Back in 2022, I bid farewell to BlackBerry 10, the now-defunct mobile operating system that I had used on my BlackBerry Classic through spring 2021 (the photo rescue came a bit later). Most of my nostalgia was related to the classic BlackBerry QWERTY keyboards. In that post, I expressed my hope that QWERTY keyboards on phones with free and open source and privacy-friendly operating systems would come to the fore. But is that all we need for the perfect phone? I think not, especially after seeing an article by Brad Linder of Liliputing on the China-exclusive Hisense A9 E Ink smartphone.

I am a fan of e-ink devices. I currently own a Kindle Paperwhite, PocketBook Color, and PocketBook InkPad Color, the latter two of which I plan to review at some point. Reading on e-ink is far more comfortable than reading on regular screens, and I am very interested in the concept of color e ink devices (I like the displays on the current PocketBook Color devices, although some reviewers had less positive takes).

I only recently learned that China has e ink phones, a concept that has not quite yet made it stateside. Mr. Linder describes the Hisense A9 (photos in the article):

The Hisense A9 is an Android smartphone with a Qualcomm Snapdragon 662 processor and a 6.1 inch, 1648 x 824 pixel black and white E Ink display. … When Hisense launched the A9 in China last year it was available with 128GB of storage and 4GB or 6GB of RAM. Now you can also order a model with 8GB of memory and 256GB of storage.

Brad Linder

The specs are obviously middling, but I do not demand much from my phone. The thing I do most often on my phone is read RSS feeds and articles from my Wallabag collection. That would be better on an e ink display than on my Google Pixel 3a XL (running LineageOS).

In theory, one could buy a Hisense A9 outside of China. Mr. Linder notes that, as of the writing of his article, the budget version retails for about $260 on AliExpress while the high memory model is about $360. However, there are notes of caution. Mr. Linder explained that the Hisense A9 has only limited support for cellular networks outside of China. Moreover, it runs Android 11 with Hisense’s own UI, and I doubt there are official builds of free and open source Android alternatives available for it.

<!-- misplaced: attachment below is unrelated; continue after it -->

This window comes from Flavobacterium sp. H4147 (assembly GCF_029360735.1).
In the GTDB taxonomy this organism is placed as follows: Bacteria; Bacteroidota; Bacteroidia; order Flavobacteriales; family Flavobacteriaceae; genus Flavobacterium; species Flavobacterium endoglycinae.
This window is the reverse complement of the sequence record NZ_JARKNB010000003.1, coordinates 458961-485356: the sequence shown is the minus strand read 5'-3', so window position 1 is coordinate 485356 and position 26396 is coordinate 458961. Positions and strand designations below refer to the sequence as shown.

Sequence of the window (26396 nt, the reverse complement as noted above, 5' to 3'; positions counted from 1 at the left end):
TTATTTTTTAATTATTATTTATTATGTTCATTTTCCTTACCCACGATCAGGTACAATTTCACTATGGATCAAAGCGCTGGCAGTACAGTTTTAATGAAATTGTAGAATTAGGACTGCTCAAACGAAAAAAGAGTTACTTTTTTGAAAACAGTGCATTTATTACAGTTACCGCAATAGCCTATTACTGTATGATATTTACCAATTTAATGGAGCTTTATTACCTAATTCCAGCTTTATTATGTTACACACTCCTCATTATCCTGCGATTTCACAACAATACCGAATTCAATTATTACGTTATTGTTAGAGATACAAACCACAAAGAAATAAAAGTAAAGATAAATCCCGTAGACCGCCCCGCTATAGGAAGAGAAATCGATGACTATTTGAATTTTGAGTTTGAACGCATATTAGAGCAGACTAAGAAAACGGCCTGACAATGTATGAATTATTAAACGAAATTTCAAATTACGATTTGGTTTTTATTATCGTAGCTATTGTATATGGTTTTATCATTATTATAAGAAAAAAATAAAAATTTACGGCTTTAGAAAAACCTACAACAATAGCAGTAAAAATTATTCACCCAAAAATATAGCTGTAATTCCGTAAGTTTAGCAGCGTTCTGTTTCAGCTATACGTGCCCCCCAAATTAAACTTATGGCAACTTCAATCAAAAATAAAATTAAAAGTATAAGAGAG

(Not to mention I am not sure where this phone “phones home.”)

In addition to the issues I noted above, I add that an e ink display would resolve only one of my phone problems. One thing I do on my phone very seldomly is type. This is because I hate typing on touchscreens. My view on the touchscreen vs QWERTY keyboard issue is the same as it was when I was forced off my BlackBerry Classic in 2021 due to its increasingly faulty battery.

Photograph of a PocketBook Color e-reader sitting on top of a BlackBerry Classic, covering the Classic's screen and exposing the keyboard.  This is a mockup of N.A. Ferrell's ideal phone with an e-ink display and a full QWERTY keyboard.
I think that my proposed design is very ergonomic. I took this photo of my PocketBook Color and BlackBerry Classic using my Pixel 3a XL.

This got me to considering what the perfect phone would be. I offer my list of ideas below.

  1. The phone should have a full QWERTY keyboard. The old BlackBerry devices provide a good model.
  2. Ideally I would want the phone to have a color e-ink display, but regular e-ink would be acceptable.
  3. The phone should have free and open source operating system options and flexibility with long-term support. That is, I would not want it to be tied to stock Android for all but the highest level hackers and tinkerers. I inadvertently sparked a Hacker News debate last year about the meaning of “Android alternative.” While I too would like to see a fully usable Linux OS for a phone, I am fine with forks of the Android Open Source Project such as LineageOS, /e/ OS, and Graphene OS (among others), especially given the number of apps available in F-Droid. So long as the device provides some flexibility, I am open to a number of options.
  4. The phone should ideally have a replaceable battery or, if not pop-in-and-play, the battery should at least be accessible without normal users needing to take it to a repair shop.
  5. I know that beggars cannot be choosers, but I am only spending so much on a phone. If the Hisense A6 can go for $360, let us try to cap my project at $400. Is that possible? Maybe we can go up to $500 if the thing is genuinely repairable and promises real long-term support. I would be willing to begrudgingly sacrifice the color display (for now) to keep costs down.

A phone with a full QWERTY keyboard, color e ink display (or non-color, depending on price effects), and free and open source operating system options, and a replaceable battery. Surely I am not the only person who wants this. Let us make it happen.